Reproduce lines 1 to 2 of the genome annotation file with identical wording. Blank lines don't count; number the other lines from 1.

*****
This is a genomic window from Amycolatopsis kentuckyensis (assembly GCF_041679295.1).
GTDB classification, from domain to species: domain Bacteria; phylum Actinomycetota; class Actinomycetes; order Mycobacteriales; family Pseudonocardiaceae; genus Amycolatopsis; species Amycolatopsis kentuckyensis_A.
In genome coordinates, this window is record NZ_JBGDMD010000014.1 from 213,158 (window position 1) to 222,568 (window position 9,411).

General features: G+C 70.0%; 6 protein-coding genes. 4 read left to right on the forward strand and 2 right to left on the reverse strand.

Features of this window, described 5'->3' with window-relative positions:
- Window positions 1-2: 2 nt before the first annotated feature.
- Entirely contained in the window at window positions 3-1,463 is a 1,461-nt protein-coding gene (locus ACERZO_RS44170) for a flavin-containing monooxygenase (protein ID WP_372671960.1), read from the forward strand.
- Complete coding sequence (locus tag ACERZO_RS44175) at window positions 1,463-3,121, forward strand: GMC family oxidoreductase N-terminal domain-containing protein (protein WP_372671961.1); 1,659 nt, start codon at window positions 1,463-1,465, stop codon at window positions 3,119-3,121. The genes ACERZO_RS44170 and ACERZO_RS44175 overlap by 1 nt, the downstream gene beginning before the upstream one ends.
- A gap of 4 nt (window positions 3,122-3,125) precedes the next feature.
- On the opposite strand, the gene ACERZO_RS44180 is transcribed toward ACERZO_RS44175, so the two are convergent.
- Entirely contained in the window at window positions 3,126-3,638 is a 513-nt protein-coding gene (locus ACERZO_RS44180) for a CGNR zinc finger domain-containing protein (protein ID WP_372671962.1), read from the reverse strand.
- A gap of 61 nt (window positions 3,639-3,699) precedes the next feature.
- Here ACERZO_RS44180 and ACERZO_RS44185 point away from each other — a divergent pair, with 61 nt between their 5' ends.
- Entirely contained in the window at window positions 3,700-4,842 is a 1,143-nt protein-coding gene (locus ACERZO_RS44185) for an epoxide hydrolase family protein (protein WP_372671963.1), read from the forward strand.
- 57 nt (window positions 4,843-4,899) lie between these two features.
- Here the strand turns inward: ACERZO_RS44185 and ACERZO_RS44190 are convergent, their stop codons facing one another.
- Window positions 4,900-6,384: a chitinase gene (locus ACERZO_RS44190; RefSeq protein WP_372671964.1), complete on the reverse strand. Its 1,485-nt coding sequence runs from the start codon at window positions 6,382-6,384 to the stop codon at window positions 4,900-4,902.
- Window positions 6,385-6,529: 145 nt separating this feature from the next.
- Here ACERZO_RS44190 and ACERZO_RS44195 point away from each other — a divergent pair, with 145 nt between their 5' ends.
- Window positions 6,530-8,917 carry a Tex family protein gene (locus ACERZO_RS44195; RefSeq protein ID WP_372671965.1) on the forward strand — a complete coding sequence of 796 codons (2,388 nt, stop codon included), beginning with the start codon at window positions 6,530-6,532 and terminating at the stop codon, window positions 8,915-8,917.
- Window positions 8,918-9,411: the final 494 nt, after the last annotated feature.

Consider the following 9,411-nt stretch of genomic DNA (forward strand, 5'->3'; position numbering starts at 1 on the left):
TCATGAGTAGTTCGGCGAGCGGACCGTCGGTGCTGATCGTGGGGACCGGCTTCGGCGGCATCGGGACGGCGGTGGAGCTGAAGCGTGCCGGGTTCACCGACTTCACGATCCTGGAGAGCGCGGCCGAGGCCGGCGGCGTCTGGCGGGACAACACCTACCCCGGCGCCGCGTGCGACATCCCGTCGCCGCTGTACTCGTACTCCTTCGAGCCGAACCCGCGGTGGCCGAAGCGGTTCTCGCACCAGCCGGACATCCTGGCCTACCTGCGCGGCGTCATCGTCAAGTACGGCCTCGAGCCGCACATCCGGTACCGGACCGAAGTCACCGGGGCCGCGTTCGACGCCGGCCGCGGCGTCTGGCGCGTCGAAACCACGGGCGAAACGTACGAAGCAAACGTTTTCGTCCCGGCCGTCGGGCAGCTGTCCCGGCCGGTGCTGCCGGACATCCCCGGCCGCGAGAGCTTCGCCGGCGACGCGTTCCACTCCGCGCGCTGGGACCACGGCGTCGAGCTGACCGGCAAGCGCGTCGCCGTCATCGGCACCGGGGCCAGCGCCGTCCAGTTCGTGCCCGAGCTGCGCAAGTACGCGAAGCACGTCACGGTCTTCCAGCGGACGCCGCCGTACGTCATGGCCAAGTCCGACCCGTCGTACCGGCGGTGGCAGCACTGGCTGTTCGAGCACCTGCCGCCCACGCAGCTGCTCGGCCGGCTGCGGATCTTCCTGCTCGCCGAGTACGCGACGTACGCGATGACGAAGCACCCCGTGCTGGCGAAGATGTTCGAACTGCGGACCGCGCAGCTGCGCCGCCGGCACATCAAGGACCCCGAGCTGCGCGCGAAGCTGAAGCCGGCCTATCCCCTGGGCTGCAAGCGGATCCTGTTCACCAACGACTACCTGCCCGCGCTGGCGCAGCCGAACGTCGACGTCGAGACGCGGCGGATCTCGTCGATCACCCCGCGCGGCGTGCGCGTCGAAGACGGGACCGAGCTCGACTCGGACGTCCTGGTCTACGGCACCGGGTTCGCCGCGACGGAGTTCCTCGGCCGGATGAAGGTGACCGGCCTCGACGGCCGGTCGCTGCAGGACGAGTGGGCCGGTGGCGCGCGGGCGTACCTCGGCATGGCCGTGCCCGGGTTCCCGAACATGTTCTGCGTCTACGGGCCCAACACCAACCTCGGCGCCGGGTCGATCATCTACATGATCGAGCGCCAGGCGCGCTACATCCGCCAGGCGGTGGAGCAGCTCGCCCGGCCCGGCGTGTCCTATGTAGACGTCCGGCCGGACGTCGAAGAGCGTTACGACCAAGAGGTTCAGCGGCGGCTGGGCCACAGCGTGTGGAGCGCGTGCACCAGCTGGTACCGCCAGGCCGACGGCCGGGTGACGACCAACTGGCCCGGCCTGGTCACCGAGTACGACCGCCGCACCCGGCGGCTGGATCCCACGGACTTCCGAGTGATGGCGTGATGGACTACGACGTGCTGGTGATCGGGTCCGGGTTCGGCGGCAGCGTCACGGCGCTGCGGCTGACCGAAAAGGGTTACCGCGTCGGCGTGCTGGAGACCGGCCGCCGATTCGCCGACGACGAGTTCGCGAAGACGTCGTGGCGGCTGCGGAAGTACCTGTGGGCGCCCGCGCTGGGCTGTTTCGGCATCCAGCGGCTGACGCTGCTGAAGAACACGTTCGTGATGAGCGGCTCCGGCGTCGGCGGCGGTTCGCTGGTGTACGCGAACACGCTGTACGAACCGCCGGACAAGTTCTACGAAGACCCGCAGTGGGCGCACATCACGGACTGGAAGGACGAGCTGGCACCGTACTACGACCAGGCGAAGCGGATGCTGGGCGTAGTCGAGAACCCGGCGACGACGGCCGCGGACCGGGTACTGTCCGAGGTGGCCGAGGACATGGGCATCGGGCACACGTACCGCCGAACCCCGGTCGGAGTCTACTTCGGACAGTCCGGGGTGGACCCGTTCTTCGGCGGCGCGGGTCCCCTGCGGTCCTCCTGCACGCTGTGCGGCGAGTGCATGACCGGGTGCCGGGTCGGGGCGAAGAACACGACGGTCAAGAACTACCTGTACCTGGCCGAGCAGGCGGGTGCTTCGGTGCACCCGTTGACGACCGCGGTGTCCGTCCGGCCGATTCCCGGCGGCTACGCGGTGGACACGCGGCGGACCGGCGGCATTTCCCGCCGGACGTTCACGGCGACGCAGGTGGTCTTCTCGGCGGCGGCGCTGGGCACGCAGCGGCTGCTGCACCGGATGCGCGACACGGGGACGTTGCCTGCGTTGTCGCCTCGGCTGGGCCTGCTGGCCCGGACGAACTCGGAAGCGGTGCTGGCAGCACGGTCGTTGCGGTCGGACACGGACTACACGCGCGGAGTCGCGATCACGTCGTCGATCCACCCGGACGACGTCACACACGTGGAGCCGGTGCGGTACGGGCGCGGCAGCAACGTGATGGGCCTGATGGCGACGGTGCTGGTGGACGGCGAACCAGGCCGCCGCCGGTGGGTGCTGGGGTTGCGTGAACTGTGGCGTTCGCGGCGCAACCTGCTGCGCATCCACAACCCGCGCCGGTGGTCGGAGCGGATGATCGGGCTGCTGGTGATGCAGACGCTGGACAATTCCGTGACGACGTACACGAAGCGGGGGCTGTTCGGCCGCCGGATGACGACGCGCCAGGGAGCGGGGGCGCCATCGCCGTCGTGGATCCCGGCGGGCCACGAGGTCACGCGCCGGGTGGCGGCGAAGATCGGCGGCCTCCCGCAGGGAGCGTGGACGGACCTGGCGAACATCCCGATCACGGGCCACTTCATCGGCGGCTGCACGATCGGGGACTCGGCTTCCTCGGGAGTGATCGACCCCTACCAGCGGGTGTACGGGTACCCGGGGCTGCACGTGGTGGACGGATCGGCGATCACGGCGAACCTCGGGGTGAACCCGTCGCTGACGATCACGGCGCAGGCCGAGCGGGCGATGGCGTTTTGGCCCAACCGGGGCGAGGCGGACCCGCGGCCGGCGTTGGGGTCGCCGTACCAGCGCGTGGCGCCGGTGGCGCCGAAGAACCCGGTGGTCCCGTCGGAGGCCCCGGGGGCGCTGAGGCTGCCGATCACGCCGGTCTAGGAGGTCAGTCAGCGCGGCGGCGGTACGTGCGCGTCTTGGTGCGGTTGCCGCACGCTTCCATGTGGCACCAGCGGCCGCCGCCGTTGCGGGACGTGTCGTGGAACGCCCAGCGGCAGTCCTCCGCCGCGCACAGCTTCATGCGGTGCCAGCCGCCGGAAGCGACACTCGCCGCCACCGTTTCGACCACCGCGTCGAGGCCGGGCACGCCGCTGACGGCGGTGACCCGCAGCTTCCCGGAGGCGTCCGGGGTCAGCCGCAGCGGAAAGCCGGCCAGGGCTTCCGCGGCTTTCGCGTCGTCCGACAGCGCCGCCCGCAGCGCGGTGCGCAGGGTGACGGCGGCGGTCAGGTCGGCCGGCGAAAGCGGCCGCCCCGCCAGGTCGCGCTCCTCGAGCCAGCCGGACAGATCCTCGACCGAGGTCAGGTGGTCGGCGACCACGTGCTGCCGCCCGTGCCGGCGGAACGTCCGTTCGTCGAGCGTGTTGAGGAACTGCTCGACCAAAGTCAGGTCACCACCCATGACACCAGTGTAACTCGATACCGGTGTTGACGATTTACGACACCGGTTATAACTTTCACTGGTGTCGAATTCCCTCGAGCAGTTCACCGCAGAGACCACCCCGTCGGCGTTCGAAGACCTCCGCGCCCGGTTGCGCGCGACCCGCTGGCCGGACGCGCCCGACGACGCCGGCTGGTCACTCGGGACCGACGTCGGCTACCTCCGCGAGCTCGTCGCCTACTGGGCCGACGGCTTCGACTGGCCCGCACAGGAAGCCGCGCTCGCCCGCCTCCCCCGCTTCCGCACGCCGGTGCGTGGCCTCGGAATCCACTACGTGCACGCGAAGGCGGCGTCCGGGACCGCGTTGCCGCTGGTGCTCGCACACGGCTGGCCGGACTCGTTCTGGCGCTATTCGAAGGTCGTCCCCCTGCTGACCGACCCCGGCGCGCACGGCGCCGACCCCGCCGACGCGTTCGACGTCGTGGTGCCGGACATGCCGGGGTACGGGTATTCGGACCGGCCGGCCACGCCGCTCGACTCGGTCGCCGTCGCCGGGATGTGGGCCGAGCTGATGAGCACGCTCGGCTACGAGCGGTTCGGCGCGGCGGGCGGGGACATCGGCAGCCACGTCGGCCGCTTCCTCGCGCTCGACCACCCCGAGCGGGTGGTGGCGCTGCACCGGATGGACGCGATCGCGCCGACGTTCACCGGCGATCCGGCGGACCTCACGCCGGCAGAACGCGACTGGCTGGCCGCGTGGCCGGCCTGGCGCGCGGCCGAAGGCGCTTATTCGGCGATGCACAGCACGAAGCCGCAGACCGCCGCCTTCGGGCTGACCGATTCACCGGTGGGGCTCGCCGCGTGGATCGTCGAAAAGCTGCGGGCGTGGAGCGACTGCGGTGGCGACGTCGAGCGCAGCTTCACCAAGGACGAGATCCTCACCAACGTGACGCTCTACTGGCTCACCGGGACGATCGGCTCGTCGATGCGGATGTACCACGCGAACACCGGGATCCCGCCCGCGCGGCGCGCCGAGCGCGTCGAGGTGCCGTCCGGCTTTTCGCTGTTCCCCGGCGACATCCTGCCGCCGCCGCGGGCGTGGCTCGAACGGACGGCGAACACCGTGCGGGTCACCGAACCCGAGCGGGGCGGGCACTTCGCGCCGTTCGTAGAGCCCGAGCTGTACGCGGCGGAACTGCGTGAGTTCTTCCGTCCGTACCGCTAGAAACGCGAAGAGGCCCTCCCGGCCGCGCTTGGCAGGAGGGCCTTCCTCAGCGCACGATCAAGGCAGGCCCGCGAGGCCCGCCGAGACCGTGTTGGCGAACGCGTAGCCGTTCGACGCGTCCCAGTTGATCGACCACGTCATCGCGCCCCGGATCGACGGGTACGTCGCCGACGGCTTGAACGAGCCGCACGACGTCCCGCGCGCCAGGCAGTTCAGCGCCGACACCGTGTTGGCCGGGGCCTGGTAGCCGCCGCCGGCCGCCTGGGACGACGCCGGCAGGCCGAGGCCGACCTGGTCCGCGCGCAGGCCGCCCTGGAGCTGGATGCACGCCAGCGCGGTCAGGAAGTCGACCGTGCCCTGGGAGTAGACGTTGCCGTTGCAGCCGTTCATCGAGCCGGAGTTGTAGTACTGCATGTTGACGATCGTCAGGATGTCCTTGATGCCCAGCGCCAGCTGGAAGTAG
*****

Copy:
This is a genomic window from Amycolatopsis kentuckyensis (assembly GCF_041679295.1).
GTDB classification, from domain to species: domain Bacteria; phylum Actinomycetota; class Actinomycetes; order Mycobacteriales; family Pseudonocardiaceae; genus Amycolatopsis; species Amycolatopsis kentuckyensis_A.